United States District Court, E.D. California
February 27, 2014
DANA Y. COWARD, Plaintiff,
JP MORGAN CHASE BANK, Defendant.
ALLISON CLAIRE, Magistrate Judge.
Pending before the court is plaintiff's December 10, 2013 motion for a court order. ECF No. 86. By this motion, plaintiff seeks to have the court take judicial notice of certain "facts, " specifically the declaration of a private investigator, William Paatalo, and various exhibits attached to the declaration. These exhibits include (1) excerpts from various documents related to Washington Mutual's subprime lender, Long Beach Mortgage Corporation ("LBMC"); (2) the May 9, 2012 partial deposition transcript of Lawrence Nardi, purportedly the operations unit manager and a mortgage officer for defendant JPMorgan Chase Bank ("Chase"), concerning a state court action filed by Chase in Lake County, Florida; (3) an incomplete copy of an amended complaint filed in the United States District Court for the District of Columbia, Deutsche Bank Nat'l Trust Co. v. FDIC, et al., 1:09-cv-1656 RMC; (4) two exhibits filed by Chase in support of its motion for relief from the automatic stay in plaintiff's bankruptcy action, 09-bk-47616, including the Deed of Trust for the subject property at issue in this case and a broker price opinion; (5) the declaration of attorney Neil Garfield, submitted in a Central District of California bankruptcy action unrelated to the instant case, 1:11-bk-18306-vk; (6) an incomplete copy of the memorandum of points and authorities filed in support of defendant Chase's motion to dismiss and motion for partial summary judgment in the aforementioned case filed in United States District Court for the District of Columbia, Deutsche Bank Nat'l Trust Co. v. FDIC, et al., 1:09-cv-1656 RMC; (7) an Assignment of the Deed of Trust for the subject property at issue in this case; and, lastly, (8) a partial printout of the LinkedIn profile for Colleen Irby, Operations Manager at California Reconveyance Company.
"A judicially noticed fact must be one not subject to reasonable dispute in that it is either (1) generally known within the territorial jurisdiction of the trial court or (2) capable of accurate and ready determination by resort to sources whose accuracy cannot reasonably be questioned." Fed.R.Evid. 201(b). The court may take judicial notice of court records. Valerio v. Boise Cascade Corp. , 80 F.R.D. 626, 635 n.1 (N.D. Cal. 1978), aff'd, 645 F.2d 699 (9th Cir.), cert. denied, 454 U.S. 1126 (1981). "Judicial notice is an adjudicative device that alleviates the parties' evidentiary duties at trial, serving as a substitute for the conventional method of taking evidence to establish facts." York v. American Tel. & Tel. Co. , 95 F.3d 948, 958 (10th Cir. 1996) (internal quotations omitted); see General Elec. Capital Corp. v. Lease Resolution Corp. , 128 F.3d 1074, 1081 (7th Cir. 1997).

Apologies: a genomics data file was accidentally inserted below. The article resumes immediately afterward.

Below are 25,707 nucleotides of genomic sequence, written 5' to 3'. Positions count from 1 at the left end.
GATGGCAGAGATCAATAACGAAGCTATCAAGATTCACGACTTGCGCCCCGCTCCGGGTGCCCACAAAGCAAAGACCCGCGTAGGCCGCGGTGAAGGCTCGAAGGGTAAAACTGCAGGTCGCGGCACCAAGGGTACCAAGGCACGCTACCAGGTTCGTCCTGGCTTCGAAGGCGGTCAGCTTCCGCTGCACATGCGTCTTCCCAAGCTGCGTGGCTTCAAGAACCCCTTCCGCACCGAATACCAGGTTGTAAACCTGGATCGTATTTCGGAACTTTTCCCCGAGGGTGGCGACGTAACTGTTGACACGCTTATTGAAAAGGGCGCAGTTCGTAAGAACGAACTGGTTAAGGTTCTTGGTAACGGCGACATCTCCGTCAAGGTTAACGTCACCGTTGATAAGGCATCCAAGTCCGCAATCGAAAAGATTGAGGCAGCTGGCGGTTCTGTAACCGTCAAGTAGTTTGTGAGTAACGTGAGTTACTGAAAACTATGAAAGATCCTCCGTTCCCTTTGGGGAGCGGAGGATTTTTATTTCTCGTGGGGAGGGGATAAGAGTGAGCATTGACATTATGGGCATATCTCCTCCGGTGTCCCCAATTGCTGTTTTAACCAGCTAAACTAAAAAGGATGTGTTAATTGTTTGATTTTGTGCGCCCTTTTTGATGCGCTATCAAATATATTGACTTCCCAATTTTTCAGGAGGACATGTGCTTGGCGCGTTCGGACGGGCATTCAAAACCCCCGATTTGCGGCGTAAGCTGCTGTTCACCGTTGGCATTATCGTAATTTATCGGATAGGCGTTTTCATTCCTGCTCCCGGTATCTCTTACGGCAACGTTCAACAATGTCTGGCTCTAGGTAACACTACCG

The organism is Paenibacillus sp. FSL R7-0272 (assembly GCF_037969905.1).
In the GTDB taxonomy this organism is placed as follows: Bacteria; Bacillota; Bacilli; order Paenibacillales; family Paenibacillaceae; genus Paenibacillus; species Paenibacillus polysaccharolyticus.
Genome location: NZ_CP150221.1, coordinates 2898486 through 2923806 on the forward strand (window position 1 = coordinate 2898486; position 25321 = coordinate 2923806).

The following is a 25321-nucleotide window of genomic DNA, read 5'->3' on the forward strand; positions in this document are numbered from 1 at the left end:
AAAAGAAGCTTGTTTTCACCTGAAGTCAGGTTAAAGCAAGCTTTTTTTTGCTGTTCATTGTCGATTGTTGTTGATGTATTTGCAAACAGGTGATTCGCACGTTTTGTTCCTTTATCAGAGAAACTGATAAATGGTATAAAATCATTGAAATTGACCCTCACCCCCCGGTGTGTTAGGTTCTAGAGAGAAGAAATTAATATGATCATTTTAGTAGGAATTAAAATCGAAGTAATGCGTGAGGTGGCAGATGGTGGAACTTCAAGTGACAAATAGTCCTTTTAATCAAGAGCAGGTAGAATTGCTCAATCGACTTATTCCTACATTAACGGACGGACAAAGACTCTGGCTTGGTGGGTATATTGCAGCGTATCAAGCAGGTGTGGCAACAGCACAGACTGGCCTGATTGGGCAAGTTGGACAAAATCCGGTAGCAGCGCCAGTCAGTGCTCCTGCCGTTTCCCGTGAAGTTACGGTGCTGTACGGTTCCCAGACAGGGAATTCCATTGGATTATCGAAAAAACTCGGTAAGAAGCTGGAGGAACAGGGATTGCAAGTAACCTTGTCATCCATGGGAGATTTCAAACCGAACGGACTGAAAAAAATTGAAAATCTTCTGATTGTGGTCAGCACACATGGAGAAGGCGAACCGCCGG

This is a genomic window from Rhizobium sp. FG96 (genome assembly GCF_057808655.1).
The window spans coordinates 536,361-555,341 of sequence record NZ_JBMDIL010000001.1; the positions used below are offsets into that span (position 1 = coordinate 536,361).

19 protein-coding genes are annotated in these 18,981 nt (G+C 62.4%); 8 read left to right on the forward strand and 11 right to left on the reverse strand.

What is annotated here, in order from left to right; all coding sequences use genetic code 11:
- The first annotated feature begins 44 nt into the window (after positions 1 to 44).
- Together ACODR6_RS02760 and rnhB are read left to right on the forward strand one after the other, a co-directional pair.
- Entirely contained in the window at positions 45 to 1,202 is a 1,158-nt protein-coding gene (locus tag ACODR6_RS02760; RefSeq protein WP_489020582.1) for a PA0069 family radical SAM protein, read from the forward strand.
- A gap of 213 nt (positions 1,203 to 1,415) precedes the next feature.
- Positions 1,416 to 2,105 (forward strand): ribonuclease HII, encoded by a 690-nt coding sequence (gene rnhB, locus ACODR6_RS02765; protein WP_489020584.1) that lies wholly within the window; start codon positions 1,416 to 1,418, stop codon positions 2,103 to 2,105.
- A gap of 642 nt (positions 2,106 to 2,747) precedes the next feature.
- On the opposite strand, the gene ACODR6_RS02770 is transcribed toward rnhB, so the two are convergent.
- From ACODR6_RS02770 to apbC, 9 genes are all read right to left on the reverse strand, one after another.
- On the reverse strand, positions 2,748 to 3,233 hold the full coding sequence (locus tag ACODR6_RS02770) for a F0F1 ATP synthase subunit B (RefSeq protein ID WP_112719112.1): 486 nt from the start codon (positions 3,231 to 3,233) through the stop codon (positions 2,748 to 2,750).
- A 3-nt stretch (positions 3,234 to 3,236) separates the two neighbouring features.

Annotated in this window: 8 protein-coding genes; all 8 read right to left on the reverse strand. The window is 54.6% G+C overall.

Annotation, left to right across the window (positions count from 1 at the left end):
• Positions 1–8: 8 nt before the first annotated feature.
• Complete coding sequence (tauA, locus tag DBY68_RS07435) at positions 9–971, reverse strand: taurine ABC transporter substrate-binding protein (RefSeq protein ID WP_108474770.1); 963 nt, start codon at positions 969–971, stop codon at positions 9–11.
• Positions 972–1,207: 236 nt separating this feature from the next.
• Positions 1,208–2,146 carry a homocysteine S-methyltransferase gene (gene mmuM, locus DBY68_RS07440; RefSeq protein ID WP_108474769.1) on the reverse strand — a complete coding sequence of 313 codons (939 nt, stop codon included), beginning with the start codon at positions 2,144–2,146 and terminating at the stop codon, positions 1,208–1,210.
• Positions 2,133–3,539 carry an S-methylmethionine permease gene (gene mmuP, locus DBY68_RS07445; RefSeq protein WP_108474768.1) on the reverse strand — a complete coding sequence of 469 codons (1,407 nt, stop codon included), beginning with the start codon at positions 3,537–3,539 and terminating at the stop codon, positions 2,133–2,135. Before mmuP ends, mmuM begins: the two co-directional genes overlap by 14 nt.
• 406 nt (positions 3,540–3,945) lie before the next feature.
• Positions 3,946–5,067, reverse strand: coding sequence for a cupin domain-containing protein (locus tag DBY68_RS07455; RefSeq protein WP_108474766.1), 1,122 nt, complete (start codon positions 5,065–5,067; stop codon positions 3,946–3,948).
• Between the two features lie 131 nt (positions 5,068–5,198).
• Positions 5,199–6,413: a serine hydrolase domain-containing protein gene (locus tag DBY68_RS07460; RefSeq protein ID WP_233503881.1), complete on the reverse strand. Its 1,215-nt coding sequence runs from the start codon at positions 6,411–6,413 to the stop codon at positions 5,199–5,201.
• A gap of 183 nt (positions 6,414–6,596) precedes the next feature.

In her motion, plaintiff has not shown good cause for the court to take judicial notice of these documents. Plaintiff merely asks the court to take judicial notice of the documents, without further explanation. To the extent that plaintiff intends to submit the documents as evidence, plaintiff is reminded that the court cannot serve as a repository for the parties' evidence. The parties may not file evidence with the court until the course of litigation brings the evidence into question.
Regardless, the court notes that it has already taken judicial notice of the Deed of Trust concerning the subject property at issue in this case. See ECF No. 66 at 5-6. For the same reason that the Deed of Trust was judicially noticed, so the court will judicially notice the Assignment of the Deed of Trust.
As for documents filed in other court cases, the Court may take judicial notice that the documents were filed and the date on which they were filed, but it may not take judicial notice of any facts set forth in the documents themselves. See M/V Am. Queen v. San Diego Marine Constr. Corp. , 708 F.2d 1483, 1491 (9th Cir. 1983) ("As a general rule, a court may not take judicial notice of proceedings or records in another case so as to supply, without formal introduction of evidence, facts essential to support a contention in a cause then before it."). To the extent the contents of these or any other documents are in dispute, the allegations contained therein are not an appropriate subject for judicial notice. Del Puerto Water Dist. v. U.S. Bureau of Reclamation , 271 F.Supp.2d 1224, 1234 (E.D. Cal. 2003) ("Judicial notice is taken of the existence and authenticity of the public and quasi-public documents listed. To the extent their contents are in dispute, such matters of controversy are not appropriate subjects for judicial notice.").
None of the remaining materials fall into the limited category of documents that can be judicially noticed under Rule 201.
Accordingly, IT IS HEREBY ORDERED that plaintiff's motion for judicial notice is granted in part as set forth above.